UCC: instrument for the promotion of equality and justice for all citizens

(Mains GS 2 : Government policies and interventions for development in various sectors and issues arising out of their design and implementation.)


  • Recently, Prime Minister Narendra Modi had called for the enactment of a UCC, pointing out the anomaly of having varying laws for different categories of citizens.

Need of UCC:

  • India, being a diverse nation, is home to many religions, each with its distinct personal laws governing marriage, divorce, adoption, inheritance and succession. 
  • It would be accurate to say that the absence of a Uniform Civil Code (UCC) has only served to perpetuate inequalities and inconsistencies in our land of rich diversity. 
  • In fact, this has been a hindrance in the nation’s progress towards social harmony, economic and gender justice.

Constitutional provision:

  • Article 44 contained in part IV of the Constitution says that the state “shall endeavor to secure for the citizens a uniform civil code throughout the territory of India”.
  • Part IV of the Constitution outlines the Directive Principles of State Policy, which, while not enforceable or justiciable in a court of law, are fundamental to the country’s governance.
  • Thus, Article 44, in a sense, is the Constitutional mandate which requires the state to enact a UCC that applies to all citizens cutting across faiths, practices and personal laws.

View of founding fathers:

  • Babasaheb Ambedkar, the chief architect of the Indian Constitution, had made a strong case in the Constituent Assembly for framing a UCC. He stressed the importance of a UCC in ensuring gender equality and eradicating prevailing social evils.
  • Member Naziruddin Ahmad argued that certain civil laws in all communities were “inseparably connected with religious beliefs and practices”.
  • While he was not against the idea of a uniform civil law, he argued that the time for that had not yet come, adding that the process had to be gradual and not without the consent of the concerned communities.
  • Member K.M. Munshi however, rejected the notion that a UCC would be against the freedom of religion as the Constitution allowed the government to make laws covering secular activities related to religious practices if they were intended for social reform.
  • He advocated for the UCC, stating benefits such as promoting the unity of the nation and equality for women. He said that if personal laws of inheritance, succession and so on were seen as a part of religion, then many discriminatory practices of the Hindu personal law against women could not be eliminated.

Supreme Court on UCC:

  • The Supreme Court in various judgments has called for the implementation of the UCC.
  • In its Mohd. Ahmed Khan vs Shah Bano Begum judgement of 1985, where a divorced Muslim woman demanded maintenance from her former husband, the apex court while deciding whether to give prevalence to the CrPc or the Muslim personal law, called for the implementation of the UCC.
  • The Court also called on the government to implement the UCC in the 1995 Sarla Mudgal judgement as well as in the Paulo Coutinho vs Maria Luiza Valentina Pereira case (2019).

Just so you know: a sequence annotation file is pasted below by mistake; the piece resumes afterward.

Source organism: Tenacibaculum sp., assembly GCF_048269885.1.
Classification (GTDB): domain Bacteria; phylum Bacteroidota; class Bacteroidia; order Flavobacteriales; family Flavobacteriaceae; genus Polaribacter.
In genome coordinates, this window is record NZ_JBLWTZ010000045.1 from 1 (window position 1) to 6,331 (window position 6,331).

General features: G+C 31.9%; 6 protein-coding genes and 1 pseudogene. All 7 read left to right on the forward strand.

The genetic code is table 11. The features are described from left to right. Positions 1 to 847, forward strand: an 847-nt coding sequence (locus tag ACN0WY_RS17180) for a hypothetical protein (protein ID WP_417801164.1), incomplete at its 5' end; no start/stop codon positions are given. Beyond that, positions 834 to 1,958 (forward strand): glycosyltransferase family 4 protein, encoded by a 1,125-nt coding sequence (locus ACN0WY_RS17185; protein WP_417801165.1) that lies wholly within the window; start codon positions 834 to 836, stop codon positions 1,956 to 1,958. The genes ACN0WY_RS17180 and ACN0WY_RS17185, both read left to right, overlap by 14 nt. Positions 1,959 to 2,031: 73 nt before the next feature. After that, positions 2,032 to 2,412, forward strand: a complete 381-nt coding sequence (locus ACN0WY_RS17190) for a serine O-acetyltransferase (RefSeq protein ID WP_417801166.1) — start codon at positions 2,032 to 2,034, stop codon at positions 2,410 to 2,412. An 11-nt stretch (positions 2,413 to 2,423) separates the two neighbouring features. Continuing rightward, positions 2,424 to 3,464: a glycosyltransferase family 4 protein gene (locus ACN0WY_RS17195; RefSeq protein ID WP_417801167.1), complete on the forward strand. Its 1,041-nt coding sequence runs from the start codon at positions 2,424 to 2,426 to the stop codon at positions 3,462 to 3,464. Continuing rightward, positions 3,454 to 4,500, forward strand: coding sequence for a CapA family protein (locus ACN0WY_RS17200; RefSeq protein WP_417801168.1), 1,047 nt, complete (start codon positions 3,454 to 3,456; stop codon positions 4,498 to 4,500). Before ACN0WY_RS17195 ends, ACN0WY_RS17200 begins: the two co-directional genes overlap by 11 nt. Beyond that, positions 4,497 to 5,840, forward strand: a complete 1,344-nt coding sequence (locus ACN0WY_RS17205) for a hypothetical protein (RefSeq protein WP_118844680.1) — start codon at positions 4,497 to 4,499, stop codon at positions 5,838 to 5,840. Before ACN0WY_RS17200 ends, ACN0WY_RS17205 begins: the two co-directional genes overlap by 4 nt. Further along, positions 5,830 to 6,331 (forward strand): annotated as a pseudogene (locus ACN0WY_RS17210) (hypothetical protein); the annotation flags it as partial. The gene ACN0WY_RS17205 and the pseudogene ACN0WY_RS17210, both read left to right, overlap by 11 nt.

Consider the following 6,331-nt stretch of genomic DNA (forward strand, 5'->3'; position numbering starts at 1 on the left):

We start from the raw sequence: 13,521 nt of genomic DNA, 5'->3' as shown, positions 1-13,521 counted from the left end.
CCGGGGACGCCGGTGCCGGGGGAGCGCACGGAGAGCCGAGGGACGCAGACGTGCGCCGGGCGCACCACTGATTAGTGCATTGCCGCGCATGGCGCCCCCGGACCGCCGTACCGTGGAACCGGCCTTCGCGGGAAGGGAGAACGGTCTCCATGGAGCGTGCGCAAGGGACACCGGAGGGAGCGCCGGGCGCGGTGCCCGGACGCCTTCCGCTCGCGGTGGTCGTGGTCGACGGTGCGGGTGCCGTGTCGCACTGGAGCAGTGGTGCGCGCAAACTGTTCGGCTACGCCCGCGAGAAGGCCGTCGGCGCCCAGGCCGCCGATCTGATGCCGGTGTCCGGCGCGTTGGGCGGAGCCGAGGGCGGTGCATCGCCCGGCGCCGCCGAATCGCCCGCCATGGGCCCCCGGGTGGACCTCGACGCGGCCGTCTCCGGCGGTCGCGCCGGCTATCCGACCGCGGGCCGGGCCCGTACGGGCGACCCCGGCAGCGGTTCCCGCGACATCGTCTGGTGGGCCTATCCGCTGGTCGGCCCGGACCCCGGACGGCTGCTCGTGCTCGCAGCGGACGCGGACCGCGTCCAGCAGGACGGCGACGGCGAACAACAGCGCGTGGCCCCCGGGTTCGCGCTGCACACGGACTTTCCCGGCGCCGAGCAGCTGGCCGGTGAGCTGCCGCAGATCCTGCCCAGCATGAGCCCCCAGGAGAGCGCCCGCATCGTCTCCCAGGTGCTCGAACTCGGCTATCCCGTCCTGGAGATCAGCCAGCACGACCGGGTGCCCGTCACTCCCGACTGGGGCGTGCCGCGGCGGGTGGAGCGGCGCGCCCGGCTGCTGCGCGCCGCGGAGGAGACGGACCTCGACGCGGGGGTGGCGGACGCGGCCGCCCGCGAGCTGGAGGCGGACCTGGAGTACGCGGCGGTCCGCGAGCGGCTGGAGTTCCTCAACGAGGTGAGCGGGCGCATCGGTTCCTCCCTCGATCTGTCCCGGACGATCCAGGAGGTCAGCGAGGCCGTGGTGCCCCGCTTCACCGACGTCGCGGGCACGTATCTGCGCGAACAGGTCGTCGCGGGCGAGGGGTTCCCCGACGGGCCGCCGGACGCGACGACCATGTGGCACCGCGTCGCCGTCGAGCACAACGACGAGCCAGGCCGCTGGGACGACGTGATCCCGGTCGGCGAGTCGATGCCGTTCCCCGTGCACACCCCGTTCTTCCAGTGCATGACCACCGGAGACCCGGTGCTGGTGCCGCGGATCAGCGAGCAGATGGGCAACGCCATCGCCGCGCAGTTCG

Law Commission on UCC:

  • In 2018, the Law Commission submitted a consultation paper on the reform of family law which stated that a unified nation did not necessarily need “uniformity”, adding that secularism could not contradict the plurality prevalent in the country.
  • In fact, the term “secularism” had meaning only if it assured the expression of any form of difference, the Commission noted.
  • While saying that a UCC “is neither necessary nor desirable at this stage”, the report recommended that discriminatory practices, prejudices and stereotypes within a particular religion and its personal laws should be studied and amended.
  • The Commission suggested certain measures in marriage and divorce that should be uniformly accepted in the personal laws of all religions.
  • Some of these amendments include fixing the marriageable age for boys and girls at 18 years so that they are married as equals, making adultery a ground for divorce for men and women and simplifying the divorce procedure. 

Step in the right direction:

  • The UCC is, therefore, a step in the right direction, long overdue, to safeguard the fundamental rights of all citizens and reduce social inequalities and gender discrimination.
  • It should be seen and understood as an attempt at creating a unified legal framework that upholds the principles enshrined in the Constitution and reaffirmed by Supreme Court judgments.
  • The overarching objective is to ensure that there is no gender discrimination, everyone enjoys the fundamental rights enshrined in the Constitution, and that the law of the land is uniform for every citizen in our country.
  •  It will serve as a powerful instrument for the promotion of equality and justice for all citizens. Seen in this light, every citizen should welcome it.
  • A UCC would eliminate discriminatory practices that deprive women of their rights and provide them with equal opportunities and protections. 
  • Our diverse society calls for a unified legal framework to foster social cohesion and national integration. 
  • The Constituent Assembly members recognised the existing challenges and stressed the need for a UCC to bridge the gaps and promote a sense of unity among diverse communities.


  • As Babasaheb Ambedkar and other learned members of the Constituent Assembly had proposed, uniformity in personal laws is essential for empowering women and ensuring gender equality in matters of marriage, divorce, and inheritance.
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